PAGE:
After enquiries and votes carried out in accordance with the rules of this Association, this Standard has received

the approval of the National Associations and the Official Services of the member countries of ASD, prior to its

presentation to CEN.

This European Standard shall be given the status of a national standard, either by publication of an identical text

or by endorsement, at the latest by June 2015, and conflicting national standards shall be withdrawn at the latest

by June 2015.

Attention is drawn to the possibility that some of the elements of this document may be the subject of patent

rights. CEN [and/or CENELEC] shall not be held responsible for identifying any or all such patent rights.

According to the CEN-CENELEC Internal Regulations, the national standards organizations of the following

countries are bound to implement this European Standard: Austria, Belgium, Bulgaria, Croatia, Cyprus, Czech

Republic, Denmark, Estonia, Finland, Former Yugoslav Republic of Macedonia, France, Germany, Greece,

Hungary, Iceland, Ireland, Italy, Latvia, Lithuania, Luxembourg, Malta, Netherlands, Norway, Poland, Portugal,

Romania, Slovakia, Slovenia, Spain, Sweden, Switzerland, Turkey and the United Kingdom.

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SIST EN 9320:2015
EN 9320:2014 (E)
1 Scope
These general guidelines cover the open system acquisition and supply processes.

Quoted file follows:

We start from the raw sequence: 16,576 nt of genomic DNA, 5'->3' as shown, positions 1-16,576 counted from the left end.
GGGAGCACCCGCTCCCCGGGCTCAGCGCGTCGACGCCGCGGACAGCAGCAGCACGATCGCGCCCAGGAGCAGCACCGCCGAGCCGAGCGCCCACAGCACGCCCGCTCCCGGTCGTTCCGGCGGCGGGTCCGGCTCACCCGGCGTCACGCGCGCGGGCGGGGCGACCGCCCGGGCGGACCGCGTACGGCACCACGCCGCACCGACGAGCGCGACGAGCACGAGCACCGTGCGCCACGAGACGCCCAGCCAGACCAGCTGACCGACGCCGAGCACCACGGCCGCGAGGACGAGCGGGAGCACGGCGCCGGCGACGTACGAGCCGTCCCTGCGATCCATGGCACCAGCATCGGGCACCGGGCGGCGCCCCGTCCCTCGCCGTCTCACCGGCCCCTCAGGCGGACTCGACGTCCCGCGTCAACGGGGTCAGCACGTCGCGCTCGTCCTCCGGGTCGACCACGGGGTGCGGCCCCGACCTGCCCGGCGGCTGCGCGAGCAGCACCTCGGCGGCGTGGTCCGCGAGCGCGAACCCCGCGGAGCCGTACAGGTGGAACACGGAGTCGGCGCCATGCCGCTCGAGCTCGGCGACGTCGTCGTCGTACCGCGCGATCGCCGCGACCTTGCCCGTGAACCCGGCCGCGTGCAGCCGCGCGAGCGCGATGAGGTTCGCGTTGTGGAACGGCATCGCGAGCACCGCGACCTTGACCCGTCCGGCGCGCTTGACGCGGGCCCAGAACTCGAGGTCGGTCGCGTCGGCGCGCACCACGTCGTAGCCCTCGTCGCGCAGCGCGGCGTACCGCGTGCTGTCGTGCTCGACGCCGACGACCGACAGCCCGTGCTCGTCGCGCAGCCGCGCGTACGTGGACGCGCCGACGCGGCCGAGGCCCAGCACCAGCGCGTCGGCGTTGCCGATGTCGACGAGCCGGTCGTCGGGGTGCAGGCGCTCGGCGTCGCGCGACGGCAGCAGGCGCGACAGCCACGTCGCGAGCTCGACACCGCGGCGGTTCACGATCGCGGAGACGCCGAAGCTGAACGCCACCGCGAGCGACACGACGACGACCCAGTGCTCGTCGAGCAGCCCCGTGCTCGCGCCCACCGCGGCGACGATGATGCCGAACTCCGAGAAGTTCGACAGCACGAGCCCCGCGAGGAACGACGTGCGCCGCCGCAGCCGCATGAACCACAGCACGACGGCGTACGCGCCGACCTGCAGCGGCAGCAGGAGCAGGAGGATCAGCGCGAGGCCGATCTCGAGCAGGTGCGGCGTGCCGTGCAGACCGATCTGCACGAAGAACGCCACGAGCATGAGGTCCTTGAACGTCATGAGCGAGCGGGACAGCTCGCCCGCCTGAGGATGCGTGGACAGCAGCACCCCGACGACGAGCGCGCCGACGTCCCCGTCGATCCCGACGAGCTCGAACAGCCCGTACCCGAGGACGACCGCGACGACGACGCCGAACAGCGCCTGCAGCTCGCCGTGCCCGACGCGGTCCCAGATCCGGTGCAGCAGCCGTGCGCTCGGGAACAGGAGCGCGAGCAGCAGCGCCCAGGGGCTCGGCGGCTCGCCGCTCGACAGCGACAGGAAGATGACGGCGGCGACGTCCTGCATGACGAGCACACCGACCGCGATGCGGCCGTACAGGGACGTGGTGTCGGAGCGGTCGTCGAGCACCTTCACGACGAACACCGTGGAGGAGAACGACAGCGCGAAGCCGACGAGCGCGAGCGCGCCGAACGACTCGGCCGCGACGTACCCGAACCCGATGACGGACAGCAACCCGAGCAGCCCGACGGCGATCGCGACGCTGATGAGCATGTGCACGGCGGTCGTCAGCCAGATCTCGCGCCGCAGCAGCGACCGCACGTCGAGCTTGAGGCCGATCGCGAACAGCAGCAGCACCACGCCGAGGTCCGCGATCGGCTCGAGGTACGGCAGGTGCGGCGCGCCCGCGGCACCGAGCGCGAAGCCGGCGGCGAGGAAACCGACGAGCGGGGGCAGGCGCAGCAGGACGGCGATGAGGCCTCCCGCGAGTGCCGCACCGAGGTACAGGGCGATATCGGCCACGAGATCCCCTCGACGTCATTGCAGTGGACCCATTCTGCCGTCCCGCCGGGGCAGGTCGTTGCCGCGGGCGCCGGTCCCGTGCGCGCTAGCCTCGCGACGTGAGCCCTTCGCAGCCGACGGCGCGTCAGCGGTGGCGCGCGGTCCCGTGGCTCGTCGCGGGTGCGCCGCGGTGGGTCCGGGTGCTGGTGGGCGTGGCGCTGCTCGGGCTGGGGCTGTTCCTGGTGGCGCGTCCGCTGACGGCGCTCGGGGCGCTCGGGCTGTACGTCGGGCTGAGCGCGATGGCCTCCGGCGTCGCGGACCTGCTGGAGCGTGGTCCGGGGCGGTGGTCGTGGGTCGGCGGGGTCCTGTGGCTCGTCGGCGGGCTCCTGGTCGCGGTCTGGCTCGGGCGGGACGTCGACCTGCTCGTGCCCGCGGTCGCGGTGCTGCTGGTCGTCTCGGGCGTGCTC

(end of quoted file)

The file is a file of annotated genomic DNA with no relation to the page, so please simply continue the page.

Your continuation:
There is an increasing requirement for systems designed and produced by industry, particularly in the

aeronautic, space and defence fields, to be used with other systems designed, produced, acquired and operated

independently.

The concept of open systems is touched upon in many systems engineering documents. This document deals

specifically with this subject. To this end, through the various processes applied, it provides information to

stakeholders (buyers, suppliers, designers, subcontractors, supervisors, etc.) on the best practice to be adopted.

The specific nature of openness for a system is defined by all the following properties:

 Interchangeability,
 Interoperability,
 Upgradability,
 Reusability,
 Reversibility,
 Flexibility,
 Affordability.
These properties are defined in the glossary for these general guidelines.

These general guidelines are largely based on the structure and system life cycle processes described in

standard ISO/IEC 15288:2008.
The characteristics of openness also relate to:

 The products or services offered by the company (target systems resulting from use of company processes).

 The company’s processes (project systems). Several stakeholders, with their own assignments, cultures,

jobs and geographical locations, different working methods, modelling frameworks, standards, tools and

aids, etc. are involved in the activities, which are sometimes multidisciplinary, of the internal and external

processes of a company. These diverse elements are not necessarily all suited to working together without

causing certain risks, a loss of autonomy, effectiveness and/or efficiency, etc. A company must, for example,

develop its ability and capacity in terms of interoperability both internally (between the systems of which it is